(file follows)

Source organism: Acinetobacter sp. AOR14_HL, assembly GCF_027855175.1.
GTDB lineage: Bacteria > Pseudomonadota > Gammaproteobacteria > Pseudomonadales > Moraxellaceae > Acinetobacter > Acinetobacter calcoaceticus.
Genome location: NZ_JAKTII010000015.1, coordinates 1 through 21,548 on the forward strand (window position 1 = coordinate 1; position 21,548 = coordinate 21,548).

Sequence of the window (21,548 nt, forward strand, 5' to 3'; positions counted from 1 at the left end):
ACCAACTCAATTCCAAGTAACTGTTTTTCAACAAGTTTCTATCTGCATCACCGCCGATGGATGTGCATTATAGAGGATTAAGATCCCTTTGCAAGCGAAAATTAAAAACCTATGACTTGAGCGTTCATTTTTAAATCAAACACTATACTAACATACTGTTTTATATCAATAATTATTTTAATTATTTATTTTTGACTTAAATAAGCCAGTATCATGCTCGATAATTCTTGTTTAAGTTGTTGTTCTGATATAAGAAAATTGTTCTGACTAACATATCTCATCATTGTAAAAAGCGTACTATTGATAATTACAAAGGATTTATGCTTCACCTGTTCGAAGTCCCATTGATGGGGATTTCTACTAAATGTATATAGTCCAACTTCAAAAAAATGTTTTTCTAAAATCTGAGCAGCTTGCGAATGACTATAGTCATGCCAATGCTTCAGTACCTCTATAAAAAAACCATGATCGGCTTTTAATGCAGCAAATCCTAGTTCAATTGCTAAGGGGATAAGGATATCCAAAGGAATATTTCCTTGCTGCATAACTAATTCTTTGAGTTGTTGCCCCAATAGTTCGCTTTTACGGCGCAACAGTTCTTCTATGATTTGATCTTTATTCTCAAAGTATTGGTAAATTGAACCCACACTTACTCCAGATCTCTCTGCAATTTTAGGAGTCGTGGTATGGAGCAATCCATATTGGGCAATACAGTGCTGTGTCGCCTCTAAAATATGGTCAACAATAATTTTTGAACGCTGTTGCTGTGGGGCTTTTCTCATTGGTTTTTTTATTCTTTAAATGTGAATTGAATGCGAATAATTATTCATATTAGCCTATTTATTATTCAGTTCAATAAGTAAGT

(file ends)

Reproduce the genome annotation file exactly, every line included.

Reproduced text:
Source organism: Acinetobacter sp. AOR14_HL, assembly GCF_027855175.1.
GTDB lineage: Bacteria > Pseudomonadota > Gammaproteobacteria > Pseudomonadales > Moraxellaceae > Acinetobacter > Acinetobacter calcoaceticus.
Genome location: NZ_JAKTII010000015.1, coordinates 1 through 21,548 on the forward strand (window position 1 = coordinate 1; position 21,548 = coordinate 21,548).

Sequence of the window (21,548 nt, forward strand, 5' to 3'; positions counted from 1 at the left end):
ACCAACTCAATTCCAAGTAACTGTTTTTCAACAAGTTTCTATCTGCATCACCGCCGATGGATGTGCATTATAGAGGATTAAGATCCCTTTGCAAGCGAAAATTAAAAACCTATGACTTGAGCGTTCATTTTTAAATCAAACACTATACTAACATACTGTTTTATATCAATAATTATTTTAATTATTTATTTTTGACTTAAATAAGCCAGTATCATGCTCGATAATTCTTGTTTAAGTTGTTGTTCTGATATAAGAAAATTGTTCTGACTAACATATCTCATCATTGTAAAAAGCGTACTATTGATAATTACAAAGGATTTATGCTTCACCTGTTCGAAGTCCCATTGATGGGGATTTCTACTAAATGTATATAGTCCAACTTCAAAAAAATGTTTTTCTAAAATCTGAGCAGCTTGCGAATGACTATAGTCATGCCAATGCTTCAGTACCTCTATAAAAAAACCATGATCGGCTTTTAATGCAGCAAATCCTAGTTCAATTGCTAAGGGGATAAGGATATCCAAAGGAATATTTCCTTGCTGCATAACTAATTCTTTGAGTTGTTGCCCCAATAGTTCGCTTTTACGGCGCAACAGTTCTTCTATGATTTGATCTTTATTCTCAAAGTATTGGTAAATTGAACCCACACTTACTCCAGATCTCTCTGCAATTTTAGGAGTCGTGGTATGGAGCAATCCATATTGGGCAATACAGTGCTGTGTCGCCTCTAAAATATGGTCAACAATAATTTTTGAACGCTGTTGCTGTGGGGCTTTTCTCATTGGTTTTTTTATTCTTTAAATGTGAATTGAATGCGAATAATTATTCATATTAGCCTATTTATTATTCAGTTCAATAAGTAAGT